Oliver Cyril Spencer Watson
|Oliver Cyril Spencer Watson|
|Born||7 September 1876
|Died||28 March 1918 (aged 41)
|Buried at||Faubourg-d'Amiens Cemetery (Arras memorial)|
|Years of service||1897 - 1904, 1909 - 1918|
1st County of London Yeomanry (Middlesex, Duke of Cambridge's Hussars)
|Commands held||2nd/5th Bttn King's Own Yorkshire Light Infantry|
First World War †
Distinguished Service Order
Oliver Cyril Spencer Watson VC DSO (7 September 1876 – 28 March 1918) was an English posthumous recipient of the Victoria Cross, the highest and most prestigious award for gallantry in the face of the enemy that can be awarded to British and Commonwealth forces.
Educated at St Paul's School, London, and the Royal Military College, Sandhurst, in 1897 Watson was commissioned into the Green Howards and posted to the regiment's 2nd battalion, then serving in India. He took part in the Tirah Expedition of 1897-1898 on the North West Frontier, in which he was severely wounded, and saw action again in the Boxer Rebellion of 1900. He was promoted Lieutenant in 1898 and after being invalided from India in 1903 he retired to the reserve of regular officers in 1904. In 1909 he joined the County of London Yeomanry (Middlesex, Duke of Cambridge's Hussars). He was promoted Lieutenant in 1911, Captain in 1913. He served in Gallipoli in April 1915 and was promoted to Major in July 1915, before returning to the UK. Attached to the 2nd/5th Kings Own Yorkshire Light Infantry in 1916, he went to France as the second-in-command in 1917. He was Mentioned in Despatches and awarded the DSO in May 1917, having been wounded at Bullecourt on 3 May 1917.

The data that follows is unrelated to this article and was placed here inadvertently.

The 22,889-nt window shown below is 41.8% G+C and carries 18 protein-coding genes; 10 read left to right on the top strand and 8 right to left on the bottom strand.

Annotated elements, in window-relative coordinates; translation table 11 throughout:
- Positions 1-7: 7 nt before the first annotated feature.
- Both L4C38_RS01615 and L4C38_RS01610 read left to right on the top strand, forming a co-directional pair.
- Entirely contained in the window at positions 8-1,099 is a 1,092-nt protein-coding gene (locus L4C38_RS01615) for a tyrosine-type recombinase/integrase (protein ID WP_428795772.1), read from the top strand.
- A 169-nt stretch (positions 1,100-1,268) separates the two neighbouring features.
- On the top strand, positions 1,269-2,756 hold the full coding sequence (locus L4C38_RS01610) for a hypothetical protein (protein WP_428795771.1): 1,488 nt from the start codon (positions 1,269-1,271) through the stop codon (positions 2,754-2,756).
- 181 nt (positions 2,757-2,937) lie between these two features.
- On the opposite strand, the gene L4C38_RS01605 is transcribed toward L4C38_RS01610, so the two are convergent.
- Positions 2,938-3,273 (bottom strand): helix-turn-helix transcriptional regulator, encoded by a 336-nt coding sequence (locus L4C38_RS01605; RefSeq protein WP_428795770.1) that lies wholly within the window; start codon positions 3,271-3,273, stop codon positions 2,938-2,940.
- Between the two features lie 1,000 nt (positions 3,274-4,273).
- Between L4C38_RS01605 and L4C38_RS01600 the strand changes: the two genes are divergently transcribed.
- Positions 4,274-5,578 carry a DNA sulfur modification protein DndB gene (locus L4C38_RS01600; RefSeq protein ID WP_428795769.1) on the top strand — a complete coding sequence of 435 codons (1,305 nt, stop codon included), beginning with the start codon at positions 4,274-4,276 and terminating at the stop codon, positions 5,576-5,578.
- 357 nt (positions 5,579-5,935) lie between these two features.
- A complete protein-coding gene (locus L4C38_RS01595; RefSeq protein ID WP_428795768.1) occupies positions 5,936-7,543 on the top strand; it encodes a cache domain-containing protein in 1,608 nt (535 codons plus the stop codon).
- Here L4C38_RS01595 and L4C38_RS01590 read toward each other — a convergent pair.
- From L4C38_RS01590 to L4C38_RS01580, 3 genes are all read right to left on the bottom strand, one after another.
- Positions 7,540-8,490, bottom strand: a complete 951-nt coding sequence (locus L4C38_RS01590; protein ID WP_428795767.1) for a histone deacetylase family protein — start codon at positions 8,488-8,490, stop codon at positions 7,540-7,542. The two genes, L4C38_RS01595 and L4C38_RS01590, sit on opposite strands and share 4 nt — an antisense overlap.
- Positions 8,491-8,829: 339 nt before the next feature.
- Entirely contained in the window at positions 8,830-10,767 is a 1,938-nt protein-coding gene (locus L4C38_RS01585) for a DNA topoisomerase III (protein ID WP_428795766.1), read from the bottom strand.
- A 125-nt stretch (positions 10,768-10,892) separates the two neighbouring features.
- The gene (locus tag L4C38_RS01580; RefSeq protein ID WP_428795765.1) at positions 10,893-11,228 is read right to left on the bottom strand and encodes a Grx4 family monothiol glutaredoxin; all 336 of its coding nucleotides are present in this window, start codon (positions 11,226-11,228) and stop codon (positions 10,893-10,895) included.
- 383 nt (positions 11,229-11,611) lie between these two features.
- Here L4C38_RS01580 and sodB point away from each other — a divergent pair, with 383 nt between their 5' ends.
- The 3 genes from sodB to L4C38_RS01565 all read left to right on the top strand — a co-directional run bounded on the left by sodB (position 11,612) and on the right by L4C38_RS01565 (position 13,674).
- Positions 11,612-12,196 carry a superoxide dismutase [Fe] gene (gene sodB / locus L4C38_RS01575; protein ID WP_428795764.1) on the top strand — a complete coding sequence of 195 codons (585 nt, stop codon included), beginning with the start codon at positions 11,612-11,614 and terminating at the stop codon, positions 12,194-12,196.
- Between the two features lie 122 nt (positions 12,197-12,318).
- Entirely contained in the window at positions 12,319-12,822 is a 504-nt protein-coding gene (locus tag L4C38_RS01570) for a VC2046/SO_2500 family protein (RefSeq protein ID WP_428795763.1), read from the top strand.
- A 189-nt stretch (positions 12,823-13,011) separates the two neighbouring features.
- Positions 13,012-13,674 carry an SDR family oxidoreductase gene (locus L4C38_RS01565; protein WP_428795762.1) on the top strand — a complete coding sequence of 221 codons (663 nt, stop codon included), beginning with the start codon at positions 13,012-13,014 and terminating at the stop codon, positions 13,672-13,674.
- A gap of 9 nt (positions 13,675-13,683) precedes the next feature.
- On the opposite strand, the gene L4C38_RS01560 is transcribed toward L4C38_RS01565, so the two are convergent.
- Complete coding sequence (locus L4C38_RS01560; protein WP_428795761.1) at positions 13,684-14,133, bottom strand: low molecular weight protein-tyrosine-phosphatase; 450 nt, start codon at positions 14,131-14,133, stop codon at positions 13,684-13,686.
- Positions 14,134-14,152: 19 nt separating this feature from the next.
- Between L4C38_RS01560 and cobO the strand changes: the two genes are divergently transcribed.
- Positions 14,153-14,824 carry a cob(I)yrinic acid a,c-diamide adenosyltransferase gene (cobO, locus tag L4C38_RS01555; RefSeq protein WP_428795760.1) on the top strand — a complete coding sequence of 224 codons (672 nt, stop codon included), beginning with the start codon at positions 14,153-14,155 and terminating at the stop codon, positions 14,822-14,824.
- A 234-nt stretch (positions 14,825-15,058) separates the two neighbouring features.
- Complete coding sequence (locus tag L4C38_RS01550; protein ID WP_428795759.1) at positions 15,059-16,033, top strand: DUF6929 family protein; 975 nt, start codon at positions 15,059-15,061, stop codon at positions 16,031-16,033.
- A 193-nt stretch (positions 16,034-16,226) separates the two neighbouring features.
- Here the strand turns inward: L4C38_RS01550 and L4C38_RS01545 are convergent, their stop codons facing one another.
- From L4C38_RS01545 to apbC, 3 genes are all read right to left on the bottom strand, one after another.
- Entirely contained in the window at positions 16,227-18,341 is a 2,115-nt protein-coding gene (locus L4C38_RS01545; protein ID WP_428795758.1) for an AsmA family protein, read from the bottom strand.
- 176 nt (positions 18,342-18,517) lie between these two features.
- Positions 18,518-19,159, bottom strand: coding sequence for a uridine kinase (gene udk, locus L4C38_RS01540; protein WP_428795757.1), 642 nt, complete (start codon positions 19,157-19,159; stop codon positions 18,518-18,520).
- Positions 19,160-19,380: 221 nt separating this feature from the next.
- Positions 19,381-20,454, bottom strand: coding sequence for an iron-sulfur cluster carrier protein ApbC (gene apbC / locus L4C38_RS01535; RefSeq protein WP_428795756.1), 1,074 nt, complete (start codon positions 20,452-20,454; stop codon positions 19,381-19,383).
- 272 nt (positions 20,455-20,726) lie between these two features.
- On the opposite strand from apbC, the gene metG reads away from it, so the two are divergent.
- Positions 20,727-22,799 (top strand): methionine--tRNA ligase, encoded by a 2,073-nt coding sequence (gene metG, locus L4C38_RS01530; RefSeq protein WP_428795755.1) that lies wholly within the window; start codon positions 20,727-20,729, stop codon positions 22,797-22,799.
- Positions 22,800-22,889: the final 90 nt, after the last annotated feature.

Watson was 41 years old, and an Acting Lieutenant-Colonel commanding the 2nd/5th Battalion, King's Own Yorkshire Light Infantry (now part of The Rifles) during the First World War when the following deed took place for which he was awarded the VC.
On 28 March 1918 at Rossignol Wood, north of Hebuterne, France, a counter-attack had been made against the enemy position which at first achieved its object, but as they were holding out in two improvised strong-points, Lieutenant Colonel Watson saw that immediate action was necessary and he led his remaining small reserve to the attack, organising bombing parties and leading attacks under intense fire. Outnumbered, he finally ordered his men to retire, remaining himself in a communication trench to cover the retirement. The assault he led was at a critical moment and without doubt saved the line, but he was killed covering the withdrawal.
In 1956, Watson's medals were loaned to the Green Howards Regimental Museum, then in 1992 were donated as a gift to the Regiment by the husband of Watson's niece, Mrs Catherine Whittuck. A copy of his Victoria Cross is displayed at the Green Howards Museum, Richmond, North Yorkshire.
- Monuments to Courage (David Harvey, 1999)
- The Register of the Victoria Cross (This England, 1997)
- VCs of the First World War - Spring Offensive 1918 (Gerald Gliddon, 1997)